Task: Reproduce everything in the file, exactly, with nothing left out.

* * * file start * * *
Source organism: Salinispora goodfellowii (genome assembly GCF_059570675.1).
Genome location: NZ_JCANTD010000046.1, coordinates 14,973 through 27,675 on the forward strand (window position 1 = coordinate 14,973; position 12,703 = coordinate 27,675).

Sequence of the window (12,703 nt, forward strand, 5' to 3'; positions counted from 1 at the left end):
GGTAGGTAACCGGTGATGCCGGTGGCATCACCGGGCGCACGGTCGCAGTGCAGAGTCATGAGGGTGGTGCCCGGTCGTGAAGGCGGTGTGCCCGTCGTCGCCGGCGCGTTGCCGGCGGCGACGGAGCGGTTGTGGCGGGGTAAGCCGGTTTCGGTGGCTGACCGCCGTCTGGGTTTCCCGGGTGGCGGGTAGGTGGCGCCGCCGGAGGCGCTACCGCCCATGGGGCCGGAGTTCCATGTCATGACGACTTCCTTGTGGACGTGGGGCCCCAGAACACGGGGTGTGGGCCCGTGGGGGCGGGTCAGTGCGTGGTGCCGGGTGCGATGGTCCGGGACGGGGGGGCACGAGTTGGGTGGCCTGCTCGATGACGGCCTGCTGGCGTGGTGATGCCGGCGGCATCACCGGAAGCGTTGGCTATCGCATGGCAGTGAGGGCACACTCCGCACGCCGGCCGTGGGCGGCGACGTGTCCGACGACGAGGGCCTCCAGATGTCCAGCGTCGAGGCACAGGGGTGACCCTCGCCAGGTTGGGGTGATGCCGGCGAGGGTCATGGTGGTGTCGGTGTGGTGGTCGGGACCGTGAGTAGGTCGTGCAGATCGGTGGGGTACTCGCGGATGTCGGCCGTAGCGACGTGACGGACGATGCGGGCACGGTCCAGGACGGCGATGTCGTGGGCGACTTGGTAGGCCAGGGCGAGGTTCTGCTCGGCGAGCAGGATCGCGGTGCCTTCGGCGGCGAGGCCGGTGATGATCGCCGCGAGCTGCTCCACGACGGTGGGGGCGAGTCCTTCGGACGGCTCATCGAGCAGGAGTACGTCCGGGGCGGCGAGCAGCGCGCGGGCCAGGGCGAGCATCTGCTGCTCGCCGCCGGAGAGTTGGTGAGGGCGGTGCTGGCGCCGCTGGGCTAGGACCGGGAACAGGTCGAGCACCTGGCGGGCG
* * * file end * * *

Source organism: Salinispora goodfellowii (genome assembly GCF_059570675.1).
Genome location: NZ_JCANTD010000046.1, coordinates 14,973 through 27,675 on the forward strand (window position 1 = coordinate 14,973; position 12,703 = coordinate 27,675).

Sequence of the window (12,703 nt, forward strand, 5' to 3'; positions counted from 1 at the left end):
GGTAGGTAACCGGTGATGCCGGTGGCATCACCGGGCGCACGGTCGCAGTGCAGAGTCATGAGGGTGGTGCCCGGTCGTGAAGGCGGTGTGCCCGTCGTCGCCGGCGCGTTGCCGGCGGCGACGGAGCGGTTGTGGCGGGGTAAGCCGGTTTCGGTGGCTGACCGCCGTCTGGGTTTCCCGGGTGGCGGGTAGGTGGCGCCGCCGGAGGCGCTACCGCCCATGGGGCCGGAGTTCCATGTCATGACGACTTCCTTGTGGACGTGGGGCCCCAGAACACGGGGTGTGGGCCCGTGGGGGCGGGTCAGTGCGTGGTGCCGGGTGCGATGGTCCGGGACGGGGGGGCACGAGTTGGGTGGCCTGCTCGATGACGGCCTGCTGGCGTGGTGATGCCGGCGGCATCACCGGAAGCGTTGGCTATCGCATGGCAGTGAGGGCACACTCCGCACGCCGGCCGTGGGCGGCGACGTGTCCGACGACGAGGGCCTCCAGATGTCCAGCGTCGAGGCACAGGGGTGACCCTCGCCAGGTTGGGGTGATGCCGGCGAGGGTCATGGTGGTGTCGGTGTGGTGGTCGGGACCGTGAGTAGGTCGTGCAGATCGGTGGGGTACTCGCGGATGTCGGCCGTAGCGACGTGACGGACGATGCGGGCACGGTCCAGGACGGCGATGTCGTGGGCGACTTGGTAGGCCAGGGCGAGGTTCTGCTCGGCGAGCAGGATCGCGGTGCCTTCGGCGGCGAGGCCGGTGATGATCGCCGCGAGCTGCTCCACGACGGTGGGGGCGAGTCCTTCGGACGGCTCATCGAGCAGGAGTACGTCCGGGGCGGCGAGCAGCGCGCGGGCCAGGGCGAGCATCTGCTGCTCGCCGCCGGAGAGTTGGTGAGGGCGGTGCTGGCGCCGCTGGGCTAGGACCGGGAACAGGTCGAGCACCTGGCGGGCG